There are some additional things to point out. There’s a timescale involved. Suppose a Bayesian statmech person takes a snapshot of a system, and gets approximate measurements of the position and velocity of particles (we’ll have to use classical mechanics here for the moment). There are always measurement errors. After a very short time, the observer can calculate the new positions and velocities and not be too far off. But the Lyapunov exponent of the dynamics will determine how quickly the predictions and the actual dynamics diverge. In typical statmech conditions, such as a gas in a piston, the timescale for divergence is likely extremely short. So after any reasonable time interval our earlier detailed information is likely useless. This may explain why max-ent is so successful in many cases, our historic information is totally out of date on realistic timescales.

  • September 1, 2013Joseph

    Shalizi,

    It really is odd that you got the “coherent Bayesian” thing from Jaynes since a he really didn’t hold any such position that you’re attributing to him, which even a casual read would reveal.

    In general you can have two different baysian distributions equation and equation. If you denote both of them as equation and use them in the same calculation, then you’re being “incoherent”. But if both K and K’ are true however then there’s nothing “incoherent” about using either one or the other consistently in a given calculation. They’re both are still “coherent” with reality. In particular if K’ contains all the information in K plus some additional truths, then you can switch from equation to equation if it’s convenient.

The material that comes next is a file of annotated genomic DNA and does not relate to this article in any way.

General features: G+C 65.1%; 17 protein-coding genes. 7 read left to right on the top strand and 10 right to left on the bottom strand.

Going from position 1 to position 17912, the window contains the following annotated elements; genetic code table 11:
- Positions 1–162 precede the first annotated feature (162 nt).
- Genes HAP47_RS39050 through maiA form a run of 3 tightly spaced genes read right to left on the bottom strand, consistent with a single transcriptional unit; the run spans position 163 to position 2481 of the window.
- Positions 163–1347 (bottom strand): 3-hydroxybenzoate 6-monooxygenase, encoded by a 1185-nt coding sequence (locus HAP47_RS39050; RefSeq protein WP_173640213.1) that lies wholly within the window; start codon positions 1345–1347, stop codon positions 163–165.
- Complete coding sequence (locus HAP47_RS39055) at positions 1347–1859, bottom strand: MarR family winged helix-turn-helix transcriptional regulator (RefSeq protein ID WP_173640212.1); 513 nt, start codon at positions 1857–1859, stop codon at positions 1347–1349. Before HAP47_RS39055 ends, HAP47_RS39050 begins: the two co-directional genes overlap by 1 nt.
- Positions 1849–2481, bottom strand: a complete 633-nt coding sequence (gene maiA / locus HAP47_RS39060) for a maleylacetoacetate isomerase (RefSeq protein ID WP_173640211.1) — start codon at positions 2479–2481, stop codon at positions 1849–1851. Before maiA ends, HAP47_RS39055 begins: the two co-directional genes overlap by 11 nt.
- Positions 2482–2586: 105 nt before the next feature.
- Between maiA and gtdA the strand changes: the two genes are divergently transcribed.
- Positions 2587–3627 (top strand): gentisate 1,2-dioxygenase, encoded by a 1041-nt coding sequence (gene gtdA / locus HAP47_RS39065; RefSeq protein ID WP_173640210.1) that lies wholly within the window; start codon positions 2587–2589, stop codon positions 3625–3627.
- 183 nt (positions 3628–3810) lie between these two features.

• September 2, 2013Joseph

    Dr. Shalizi,

    I’m going to put out a post later this week explaining my position (Jaynes position actually) better and clearer than I could in the comments above. I think I can make it so clear that at least there wont be any misunderstandings, even if there are still disagreements.

    Basically, you can have the second law, decreasing informational entropy as in the post above, and increasing disorder, all without being in contradiction. You can have all this easily and much more but you have to drop the frequentist interpretation of the probability distributions and understand statmech as statistical inference.

    This is not a minor technicality either. As I hope to make clear in the post, it really blows the doors open in statmech (and some other fields too). It drastically changes the nature of the subject in a very practical way. So beyond being one of my favorite subjects, there’s a real point to getting it stated as clearly as possible.